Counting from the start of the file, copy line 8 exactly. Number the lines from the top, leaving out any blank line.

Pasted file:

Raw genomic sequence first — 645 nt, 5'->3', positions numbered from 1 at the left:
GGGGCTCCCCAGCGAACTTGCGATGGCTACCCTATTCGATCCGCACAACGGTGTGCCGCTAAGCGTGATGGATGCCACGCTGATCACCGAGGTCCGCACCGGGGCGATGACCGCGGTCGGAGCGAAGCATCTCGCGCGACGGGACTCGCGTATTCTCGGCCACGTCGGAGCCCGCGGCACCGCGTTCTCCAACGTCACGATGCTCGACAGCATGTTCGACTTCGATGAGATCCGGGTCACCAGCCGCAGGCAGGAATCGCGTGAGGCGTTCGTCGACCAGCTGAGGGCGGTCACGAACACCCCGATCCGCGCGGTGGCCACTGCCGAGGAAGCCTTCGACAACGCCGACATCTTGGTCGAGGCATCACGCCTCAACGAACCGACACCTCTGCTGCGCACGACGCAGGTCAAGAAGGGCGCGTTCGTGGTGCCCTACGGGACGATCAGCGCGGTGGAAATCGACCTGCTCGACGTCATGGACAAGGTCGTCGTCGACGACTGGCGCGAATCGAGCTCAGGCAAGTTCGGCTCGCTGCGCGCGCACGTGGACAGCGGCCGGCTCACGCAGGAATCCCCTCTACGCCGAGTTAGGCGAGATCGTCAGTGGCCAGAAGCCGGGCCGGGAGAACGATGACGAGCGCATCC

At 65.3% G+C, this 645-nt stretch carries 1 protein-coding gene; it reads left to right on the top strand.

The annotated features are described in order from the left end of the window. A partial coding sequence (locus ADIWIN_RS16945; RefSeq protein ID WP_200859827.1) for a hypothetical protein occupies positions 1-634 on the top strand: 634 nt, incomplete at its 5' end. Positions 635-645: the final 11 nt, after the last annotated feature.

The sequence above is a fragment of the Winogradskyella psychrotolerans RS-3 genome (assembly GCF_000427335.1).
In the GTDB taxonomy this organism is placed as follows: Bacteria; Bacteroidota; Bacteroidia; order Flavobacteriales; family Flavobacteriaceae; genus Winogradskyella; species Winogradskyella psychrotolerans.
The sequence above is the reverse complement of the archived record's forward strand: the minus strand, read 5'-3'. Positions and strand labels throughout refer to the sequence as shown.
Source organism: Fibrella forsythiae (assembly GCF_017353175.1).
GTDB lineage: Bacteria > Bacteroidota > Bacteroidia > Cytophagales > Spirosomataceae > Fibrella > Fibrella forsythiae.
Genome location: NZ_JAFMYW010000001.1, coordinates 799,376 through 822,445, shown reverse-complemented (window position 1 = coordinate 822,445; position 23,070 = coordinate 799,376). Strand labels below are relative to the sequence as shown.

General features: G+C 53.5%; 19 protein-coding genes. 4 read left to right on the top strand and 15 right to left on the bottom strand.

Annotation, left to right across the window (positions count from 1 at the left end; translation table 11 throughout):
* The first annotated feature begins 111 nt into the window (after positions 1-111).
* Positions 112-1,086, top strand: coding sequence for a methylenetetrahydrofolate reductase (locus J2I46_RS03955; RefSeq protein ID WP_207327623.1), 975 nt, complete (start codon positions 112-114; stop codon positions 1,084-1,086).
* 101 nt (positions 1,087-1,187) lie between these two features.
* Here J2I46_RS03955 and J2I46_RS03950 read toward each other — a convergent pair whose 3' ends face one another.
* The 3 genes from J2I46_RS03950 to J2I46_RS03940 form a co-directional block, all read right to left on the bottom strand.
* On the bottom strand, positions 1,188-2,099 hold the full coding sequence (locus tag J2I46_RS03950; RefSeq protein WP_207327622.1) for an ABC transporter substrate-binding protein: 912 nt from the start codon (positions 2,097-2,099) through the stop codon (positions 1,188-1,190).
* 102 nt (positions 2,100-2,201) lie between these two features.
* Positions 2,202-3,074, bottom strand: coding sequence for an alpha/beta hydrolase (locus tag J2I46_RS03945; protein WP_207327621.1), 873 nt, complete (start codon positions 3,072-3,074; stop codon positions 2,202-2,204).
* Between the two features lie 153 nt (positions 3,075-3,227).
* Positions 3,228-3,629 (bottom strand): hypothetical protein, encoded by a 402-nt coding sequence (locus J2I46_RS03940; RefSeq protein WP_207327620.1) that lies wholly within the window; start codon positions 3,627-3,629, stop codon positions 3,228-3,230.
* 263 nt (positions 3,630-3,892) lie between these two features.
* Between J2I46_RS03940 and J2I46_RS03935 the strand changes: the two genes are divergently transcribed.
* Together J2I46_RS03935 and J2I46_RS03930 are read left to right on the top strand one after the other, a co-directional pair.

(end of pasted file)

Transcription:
Source organism: Fibrella forsythiae (assembly GCF_017353175.1).